Vogue contributing editor Rebecca Johnson chronicles the agony of seeking out “blurbs” for her first novel, And Sometimes Why, on Salon.com. Johnson, obviously a well-connected woman, falls short when her editor presses her to find “the right author” to write a blurb of praise for her novel.
No problem, I told my editor. I’ve lived in New York City for 25 years. I’m a professional journalist. Some of my best friends are novelists. I rattled off their names to my editor and was met with a worrisome silence.
“What about Ann Patchett?” she asked. “Do you know her?”
I do not know Ann Patchett. My novelist friends were not, it turned out, the right kind of novelists. They’d either written the wrong kind of novels (one of my closest friends has written 13, all paperback trade and all distinctly mass market) or had written literary novels that suffered the same fate as all those talented new voices on William Styron’s living room table. They’d received admiring reviews and sold few copies. To be blurb-worthy, they needed to have received admiring reviews and sold well.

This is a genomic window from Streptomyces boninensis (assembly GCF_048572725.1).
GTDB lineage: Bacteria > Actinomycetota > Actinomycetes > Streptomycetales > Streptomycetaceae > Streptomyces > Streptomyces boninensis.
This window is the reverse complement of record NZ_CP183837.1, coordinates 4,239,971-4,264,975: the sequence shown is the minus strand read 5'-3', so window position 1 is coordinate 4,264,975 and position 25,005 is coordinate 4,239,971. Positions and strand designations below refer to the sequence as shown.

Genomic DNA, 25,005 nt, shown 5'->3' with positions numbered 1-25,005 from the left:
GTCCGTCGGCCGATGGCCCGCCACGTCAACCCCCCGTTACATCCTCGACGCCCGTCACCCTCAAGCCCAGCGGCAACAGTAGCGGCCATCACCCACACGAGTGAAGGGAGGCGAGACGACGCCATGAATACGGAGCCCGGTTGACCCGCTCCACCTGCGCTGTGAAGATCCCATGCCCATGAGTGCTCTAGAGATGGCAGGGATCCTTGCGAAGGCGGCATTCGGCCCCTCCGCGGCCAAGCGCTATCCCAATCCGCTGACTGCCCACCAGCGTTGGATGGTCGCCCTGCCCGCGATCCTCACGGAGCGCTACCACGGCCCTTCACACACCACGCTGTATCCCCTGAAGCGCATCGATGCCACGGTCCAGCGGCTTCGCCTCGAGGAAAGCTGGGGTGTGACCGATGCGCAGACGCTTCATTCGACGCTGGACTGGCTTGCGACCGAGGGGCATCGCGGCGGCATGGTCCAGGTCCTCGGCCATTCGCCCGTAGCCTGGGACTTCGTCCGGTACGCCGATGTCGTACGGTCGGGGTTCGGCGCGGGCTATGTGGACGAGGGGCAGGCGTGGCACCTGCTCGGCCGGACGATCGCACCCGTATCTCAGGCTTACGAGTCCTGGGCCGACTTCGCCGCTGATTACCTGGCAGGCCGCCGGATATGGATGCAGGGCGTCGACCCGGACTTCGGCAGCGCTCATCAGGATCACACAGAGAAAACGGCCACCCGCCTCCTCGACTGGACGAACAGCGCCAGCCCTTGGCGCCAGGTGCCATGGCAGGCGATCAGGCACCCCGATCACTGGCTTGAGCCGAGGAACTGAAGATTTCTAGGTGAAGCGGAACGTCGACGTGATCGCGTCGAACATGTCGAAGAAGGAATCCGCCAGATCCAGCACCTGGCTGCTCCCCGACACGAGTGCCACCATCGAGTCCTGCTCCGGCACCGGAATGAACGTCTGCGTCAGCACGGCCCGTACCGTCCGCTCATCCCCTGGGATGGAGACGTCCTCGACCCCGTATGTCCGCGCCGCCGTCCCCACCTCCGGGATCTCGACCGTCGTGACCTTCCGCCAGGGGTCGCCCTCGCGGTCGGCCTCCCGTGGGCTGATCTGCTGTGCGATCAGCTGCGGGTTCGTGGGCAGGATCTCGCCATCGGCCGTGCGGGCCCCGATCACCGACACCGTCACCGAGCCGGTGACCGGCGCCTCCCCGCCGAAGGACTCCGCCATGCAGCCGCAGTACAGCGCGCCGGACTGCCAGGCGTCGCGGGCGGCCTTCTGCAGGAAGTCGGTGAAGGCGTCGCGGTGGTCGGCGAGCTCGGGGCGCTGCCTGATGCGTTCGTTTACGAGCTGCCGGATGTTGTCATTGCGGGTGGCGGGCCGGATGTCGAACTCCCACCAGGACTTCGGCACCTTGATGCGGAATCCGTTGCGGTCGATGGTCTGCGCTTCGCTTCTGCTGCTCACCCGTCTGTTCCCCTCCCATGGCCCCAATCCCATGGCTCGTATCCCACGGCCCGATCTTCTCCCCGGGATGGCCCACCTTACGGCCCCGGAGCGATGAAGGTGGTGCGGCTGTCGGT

“Do you,” my editor pressed on, “know anyone who knows Ann Patchett?”
After chasing writers all over Manhattan, Johnson finds her three blurbers. But not before realizing that most writers don’t blurb for friends, strangers, or anyone, ever.
Johnson never actually asks the question: “do blurbs matter?” In other words, did the blurbs from David Rakoff, Dani Shapiro, and Mary Morris help Johnson’s sales?